“Bite-Size Bits of Local, National, and Global History”
“Bite-Size Bits of Local, National, and Global History”
Williamston in Martin County, North Carolina — The American South (South Atlantic)

Asa Biggs House

Home to a Politician & Jurist

Asa Briggs House Marker image. Click for full size.
Photographed By Don Morfe, August 13, 2014
1. Asa Briggs House Marker
Inscription.  Asa Biggs (1811-1878), a prominent North Carolina politician and jurist, and his wife, Martha, built this Federal and Greek Revival—style house and lived here from 1835 to 1862. Biggs practiced law from his office just across Smithwick Street.

Biggs served in the state legislature from 1840 to 1847 and in the U.S. Senate from 1854 to 1858. President James Buchanan appointed him a federal district judge in 1858; he resigned in 1861 when North Carolina seceded, and Confederate President Jefferson Davis then appointed him a district judge. Biggs moved his family west to Tarboro in 1862, when the Union army approached Williamston. Federal soldiers slept and cooked in the parlor here and kept their horses on the rear verandah.

Two of Biggs’s sons, William and Henry, joined the Confederate army as teenagers in 1861 and 1864 respectively. William Biggs survived the war, but Henry was wounded at Appomattox Station, Virginia, on April 8, 1865, the day before Gen. Robert E. Lee surrendered at Appomattox Court House, and died four days later.

After the war, Asa Biggs resumed his law practice in Tarboro, where he
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joined other North Carolina lawyers protesting the state supreme court’s alleged partisanship during the 1869 presidential campaign. Rather than face contempt charges or apologize, Biggs moved his family to Norfolk, Virginia, where his brother lived. Biggs died there in 1878.

This house remained in the Biggs family until 1928. In 1978, the Martin County Historical Society purchased it. During restoration, workers found evidence that shells from Federal gunboats on the Roanoke River, less than a mile from here, had struck the house.

(lower left) Asa Biggs and Martha Biggs.
(lower right) Asa Biggs law office, circa 1900.
Erected by North carolina Civil War Trails.
Topics and series. This historical marker is listed in these topic lists: Government & PoliticsWar, US Civil. In addition, it is included in the Former U.S. Presidents: #15 James Buchanan, and the North Carolina Civil War Trails series lists. A significant historical month for this entry is April 1808.
Location. 35° 51.384′ N, 77° 3.348′ W. Marker is in Williamston, North Carolina, in Martin County. Marker is at the intersection of East Church Street and North Smithwick Street, on the left when traveling east on East Church Street. Touch for map. Marker is at or near this postal address: 100 East Church Street, Williamston NC 27892, United States of America. Touch for directions.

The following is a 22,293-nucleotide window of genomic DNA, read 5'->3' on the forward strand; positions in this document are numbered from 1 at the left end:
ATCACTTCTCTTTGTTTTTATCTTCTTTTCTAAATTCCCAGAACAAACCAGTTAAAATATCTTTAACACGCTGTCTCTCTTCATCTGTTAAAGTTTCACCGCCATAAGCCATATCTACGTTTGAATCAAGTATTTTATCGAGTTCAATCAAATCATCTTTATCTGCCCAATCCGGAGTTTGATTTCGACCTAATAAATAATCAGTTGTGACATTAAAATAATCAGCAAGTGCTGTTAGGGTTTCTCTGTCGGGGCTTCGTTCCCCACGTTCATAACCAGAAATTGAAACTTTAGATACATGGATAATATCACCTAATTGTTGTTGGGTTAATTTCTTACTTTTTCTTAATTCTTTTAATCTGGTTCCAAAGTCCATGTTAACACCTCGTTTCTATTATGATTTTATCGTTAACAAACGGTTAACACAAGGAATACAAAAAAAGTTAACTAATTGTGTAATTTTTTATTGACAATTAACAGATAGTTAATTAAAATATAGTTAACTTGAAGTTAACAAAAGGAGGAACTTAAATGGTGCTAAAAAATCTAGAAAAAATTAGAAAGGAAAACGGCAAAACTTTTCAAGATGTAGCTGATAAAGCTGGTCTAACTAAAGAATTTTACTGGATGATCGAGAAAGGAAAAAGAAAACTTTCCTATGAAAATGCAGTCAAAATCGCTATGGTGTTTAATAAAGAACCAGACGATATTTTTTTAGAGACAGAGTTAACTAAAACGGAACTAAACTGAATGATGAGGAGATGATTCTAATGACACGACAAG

Other nearby markers.
Asa Briggs House image. Click for full size.
Photographed By Don Morfe, August 13, 2014
2. Asa Briggs House
At least 8 other markers are within 2 miles of this marker, measured as the crow flies. Memorial Baptist Church (within shouting distance of this marker); Asa Biggs (about 500 feet away, measured in a direct line); Martin County Courthouse (approx. 0.2 miles away); Martin County Veterans Memorial (approx. 0.2 miles away); Freedom Rallies (approx. 0.4 miles away); Camp Williamston (approx. 0.8 miles away); Roanoke River (approx. one mile away); Skewarkee Primitive Baptist Church (approx. 1.2 miles away). Touch for a list and map of all markers in Williamston.
Asa Briggs House image. Click for full size.
Photographed By Don Morfe, August 13, 2014
3. Asa Briggs House
Asa Briggs House-Circa 1831 image. Click for full size.
Photographed By Don Morfe, August 13, 2014
4. Asa Briggs House-Circa 1831
Has been placed on the National Register of Historic Places by the United States Department of the Interior. The plaque is mounted on the exterior wall of the house on the right side of the entrance door.
Credits. This page was last revised on August 4, 2020. It was originally submitted on September 3, 2014, by Don Morfe of Baltimore, Maryland. This page has been viewed 733 times since then and 54 times this year. Last updated on July 15, 2020, by Ray Gurganus of Washington, District of Columbia. Photos:   1, 2, 3, 4. submitted on September 3, 2014, by Don Morfe of Baltimore, Maryland. • J. Makali Bruton was the editor who published this page.

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May. 23, 2024